Installation via Windows

Launch the PuTTYgen application, or you can download the portable version for your system's architecture using one of the links below:

32-bit version: download
64-bit version: download

Click the Generate button and, for some time, move the mouse pointer randomly to ensure unique key generation.

The prepared text that we need to use later is in the Public key for pasting field.

Optionally, in the Key passphrase field, you can set an additional code for your key, which will be required each time you connect to the server. We will use the word "spacecore." Then, click the Save public key button to save the public key additionally, as mentioned above. Also, click Save private key and save the private key file, which will be required for future server connections. The filenames can be anything; it does not affect anything.

We have saved and obtained 2 files.

There are two ways to attach the SSH key to the server.

Using the nano Utility

After connecting to the server, we need to use the command:

nano /root/.ssh/authorized_keys


We entered the file editor for the authorized_keys file, which is responsible for SSH key configuration.

At the moment, the file is empty, and we need to fully copy all the text from the PuTTYgen window:

Then paste it into the editable file using the right mouse button (RMB).

Press the Ctrl + X key combination.

Confirm saving the file by entering the letter Y.
The SSH key is successfully associated with our server.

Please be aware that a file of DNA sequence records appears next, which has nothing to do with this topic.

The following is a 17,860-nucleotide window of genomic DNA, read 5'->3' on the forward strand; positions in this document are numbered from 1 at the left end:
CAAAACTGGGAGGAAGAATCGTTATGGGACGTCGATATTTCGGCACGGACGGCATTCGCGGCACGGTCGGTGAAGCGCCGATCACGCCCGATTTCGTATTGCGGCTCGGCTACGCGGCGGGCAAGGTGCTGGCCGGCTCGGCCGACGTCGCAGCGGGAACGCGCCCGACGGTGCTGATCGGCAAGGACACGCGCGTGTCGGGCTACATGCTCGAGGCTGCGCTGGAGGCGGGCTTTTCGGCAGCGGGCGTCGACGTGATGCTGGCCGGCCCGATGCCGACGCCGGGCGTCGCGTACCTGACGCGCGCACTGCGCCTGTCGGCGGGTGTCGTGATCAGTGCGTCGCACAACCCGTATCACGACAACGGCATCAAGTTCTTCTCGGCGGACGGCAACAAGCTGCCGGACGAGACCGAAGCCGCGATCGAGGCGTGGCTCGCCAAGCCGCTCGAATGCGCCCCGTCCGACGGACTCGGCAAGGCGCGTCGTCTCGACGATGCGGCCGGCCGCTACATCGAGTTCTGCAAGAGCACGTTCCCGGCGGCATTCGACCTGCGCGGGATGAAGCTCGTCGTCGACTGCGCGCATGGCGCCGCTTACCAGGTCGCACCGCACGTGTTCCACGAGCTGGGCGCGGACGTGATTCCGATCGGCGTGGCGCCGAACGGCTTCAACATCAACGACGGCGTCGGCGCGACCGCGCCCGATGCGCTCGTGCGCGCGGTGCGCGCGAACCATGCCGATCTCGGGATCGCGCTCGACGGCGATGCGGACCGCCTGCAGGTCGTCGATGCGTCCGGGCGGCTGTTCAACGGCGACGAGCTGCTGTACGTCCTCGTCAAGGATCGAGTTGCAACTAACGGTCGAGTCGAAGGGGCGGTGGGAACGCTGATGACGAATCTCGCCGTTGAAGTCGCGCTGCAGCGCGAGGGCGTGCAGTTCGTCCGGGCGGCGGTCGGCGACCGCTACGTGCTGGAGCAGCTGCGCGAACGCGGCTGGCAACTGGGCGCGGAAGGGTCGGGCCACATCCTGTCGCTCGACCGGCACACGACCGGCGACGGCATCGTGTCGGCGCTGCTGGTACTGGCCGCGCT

Transferring Data via sFTP

Connect to our server and see a list of files on the main page, go to the .ssh directory.

Here we see the authorized_keys file, which is currently empty and has a size of 0 bytes.

Right-click and open the file.

Paste the same public key from PuTTYgen here.

Save the changes and upload the file to the server.

Done, the SSH key is installed!

Connecting via SSH Key

When opening the PuTTY program, we enter the standard interface, where we need to enter the server's IP address.

In the left menu, expand the SSH tab and go to Auth.

Here we need to select the location of the private key file (note, not the public one!) with the .ppk extension.

After adding the key, click the Open button. The standard login input interface appears; fill it out.

After entering the username, we are prompted for the Passphrase code (we specified "spacecore" during key generation), enter it.

Congratulations, SSH key authentication was successful!

How to Save Server Data for Quick Access?

You need to enter the server's IP address and attach your private SSH key. Then specify the name of the saved session.

The session has been saved.

You can also specify the username before the IP address to expedite the login process, like this:
username@IP-address

Save it. Now, when you double-click the saved session, a window will open, where you should enter the private key code (only if you specified it). If there is no code, the connection will be established instantly without additional data entry.

Enter the code. Done, we are connected!